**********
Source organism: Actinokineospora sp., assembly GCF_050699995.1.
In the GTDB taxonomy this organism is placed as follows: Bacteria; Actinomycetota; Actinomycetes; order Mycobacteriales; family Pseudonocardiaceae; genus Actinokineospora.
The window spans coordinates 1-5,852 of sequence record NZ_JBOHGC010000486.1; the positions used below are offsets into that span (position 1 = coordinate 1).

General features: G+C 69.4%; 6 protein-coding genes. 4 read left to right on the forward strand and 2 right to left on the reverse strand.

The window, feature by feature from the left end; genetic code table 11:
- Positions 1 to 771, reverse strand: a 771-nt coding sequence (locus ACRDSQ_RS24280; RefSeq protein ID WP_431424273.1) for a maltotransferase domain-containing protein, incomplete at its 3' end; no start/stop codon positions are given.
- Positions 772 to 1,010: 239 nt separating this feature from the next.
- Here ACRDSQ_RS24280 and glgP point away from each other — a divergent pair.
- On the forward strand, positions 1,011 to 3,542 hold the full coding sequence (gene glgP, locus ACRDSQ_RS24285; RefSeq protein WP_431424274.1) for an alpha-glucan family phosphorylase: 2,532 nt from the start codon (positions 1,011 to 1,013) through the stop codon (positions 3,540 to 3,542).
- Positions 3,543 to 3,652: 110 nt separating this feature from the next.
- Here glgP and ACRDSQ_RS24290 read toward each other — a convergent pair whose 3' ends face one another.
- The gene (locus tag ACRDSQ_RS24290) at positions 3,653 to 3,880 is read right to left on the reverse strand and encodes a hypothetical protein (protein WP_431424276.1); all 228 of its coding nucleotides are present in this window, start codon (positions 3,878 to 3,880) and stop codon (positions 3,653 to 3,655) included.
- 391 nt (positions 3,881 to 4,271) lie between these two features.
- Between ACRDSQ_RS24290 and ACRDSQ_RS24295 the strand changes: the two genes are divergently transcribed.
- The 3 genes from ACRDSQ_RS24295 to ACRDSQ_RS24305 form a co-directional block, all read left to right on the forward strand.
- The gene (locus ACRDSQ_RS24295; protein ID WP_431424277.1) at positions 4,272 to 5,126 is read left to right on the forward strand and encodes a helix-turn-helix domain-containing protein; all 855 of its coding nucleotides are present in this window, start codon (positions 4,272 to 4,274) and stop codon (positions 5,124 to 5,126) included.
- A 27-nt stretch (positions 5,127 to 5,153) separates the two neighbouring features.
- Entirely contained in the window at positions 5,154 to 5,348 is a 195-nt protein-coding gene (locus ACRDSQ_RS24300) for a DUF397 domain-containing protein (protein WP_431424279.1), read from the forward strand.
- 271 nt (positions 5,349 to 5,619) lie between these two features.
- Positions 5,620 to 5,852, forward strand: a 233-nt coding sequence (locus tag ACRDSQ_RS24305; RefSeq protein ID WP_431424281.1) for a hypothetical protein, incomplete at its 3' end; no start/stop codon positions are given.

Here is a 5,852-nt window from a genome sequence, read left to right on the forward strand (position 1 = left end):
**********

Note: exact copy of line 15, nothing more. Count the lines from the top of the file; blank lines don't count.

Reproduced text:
- The 3 genes from ACRDSQ_RS24295 to ACRDSQ_RS24305 form a co-directional block, all read left to right on the forward strand.